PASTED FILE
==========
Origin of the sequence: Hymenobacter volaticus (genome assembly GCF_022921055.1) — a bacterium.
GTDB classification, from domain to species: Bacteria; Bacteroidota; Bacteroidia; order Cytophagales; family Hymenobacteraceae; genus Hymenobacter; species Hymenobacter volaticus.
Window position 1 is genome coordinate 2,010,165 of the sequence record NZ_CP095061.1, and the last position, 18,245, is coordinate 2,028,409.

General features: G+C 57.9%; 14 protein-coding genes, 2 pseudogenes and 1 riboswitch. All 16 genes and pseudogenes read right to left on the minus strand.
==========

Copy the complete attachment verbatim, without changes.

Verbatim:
Origin of the sequence: Hymenobacter volaticus (genome assembly GCF_022921055.1) — a bacterium.
GTDB classification, from domain to species: Bacteria; Bacteroidota; Bacteroidia; order Cytophagales; family Hymenobacteraceae; genus Hymenobacter; species Hymenobacter volaticus.
Window position 1 is genome coordinate 2,010,165 of the sequence record NZ_CP095061.1, and the last position, 18,245, is coordinate 2,028,409.

General features: G+C 57.9%; 14 protein-coding genes, 2 pseudogenes and 1 riboswitch. All 16 genes and pseudogenes read right to left on the minus strand.